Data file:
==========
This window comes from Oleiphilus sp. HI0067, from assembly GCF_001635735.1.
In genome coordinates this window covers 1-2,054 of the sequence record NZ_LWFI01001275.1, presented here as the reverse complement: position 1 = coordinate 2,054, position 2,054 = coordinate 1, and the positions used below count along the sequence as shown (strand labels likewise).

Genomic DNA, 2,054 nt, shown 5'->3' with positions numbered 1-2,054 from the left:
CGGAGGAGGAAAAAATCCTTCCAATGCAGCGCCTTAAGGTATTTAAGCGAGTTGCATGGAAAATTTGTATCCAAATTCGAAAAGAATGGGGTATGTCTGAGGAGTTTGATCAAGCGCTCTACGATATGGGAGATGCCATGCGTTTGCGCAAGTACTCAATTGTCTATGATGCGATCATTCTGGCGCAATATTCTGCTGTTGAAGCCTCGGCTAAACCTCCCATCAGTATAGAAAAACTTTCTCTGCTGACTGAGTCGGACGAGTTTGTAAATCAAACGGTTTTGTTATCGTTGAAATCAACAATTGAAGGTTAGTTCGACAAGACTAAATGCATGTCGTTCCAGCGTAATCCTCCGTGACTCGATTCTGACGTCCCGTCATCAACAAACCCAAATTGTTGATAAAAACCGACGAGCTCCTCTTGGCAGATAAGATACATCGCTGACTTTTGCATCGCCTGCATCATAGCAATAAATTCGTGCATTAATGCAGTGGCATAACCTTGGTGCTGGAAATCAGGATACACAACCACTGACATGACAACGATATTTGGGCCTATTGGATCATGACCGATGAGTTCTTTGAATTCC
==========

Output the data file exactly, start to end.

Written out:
This window comes from Oleiphilus sp. HI0067, from assembly GCF_001635735.1.
In genome coordinates this window covers 1-2,054 of the sequence record NZ_LWFI01001275.1, presented here as the reverse complement: position 1 = coordinate 2,054, position 2,054 = coordinate 1, and the positions used below count along the sequence as shown (strand labels likewise).

Genomic DNA, 2,054 nt, shown 5'->3' with positions numbered 1-2,054 from the left:
CGGAGGAGGAAAAAATCCTTCCAATGCAGCGCCTTAAGGTATTTAAGCGAGTTGCATGGAAAATTTGTATCCAAATTCGAAAAGAATGGGGTATGTCTGAGGAGTTTGATCAAGCGCTCTACGATATGGGAGATGCCATGCGTTTGCGCAAGTACTCAATTGTCTATGATGCGATCATTCTGGCGCAATATTCTGCTGTTGAAGCCTCGGCTAAACCTCCCATCAGTATAGAAAAACTTTCTCTGCTGACTGAGTCGGACGAGTTTGTAAATCAAACGGTTTTGTTATCGTTGAAATCAACAATTGAAGGTTAGTTCGACAAGACTAAATGCATGTCGTTCCAGCGTAATCCTCCGTGACTCGATTCTGACGTCCCGTCATCAACAAACCCAAATTGTTGATAAAAACCGACGAGCTCCTCTTGGCAGATAAGATACATCGCTGACTTTTGCATCGCCTGCATCATAGCAATAAATTCGTGCATTAATGCAGTGGCATAACCTTGGTGCTGGAAATCAGGATACACAACCACTGACATGACAACGATATTTGGGCCTATTGGATCATGACCGATGAGTTCTTTGAATTCC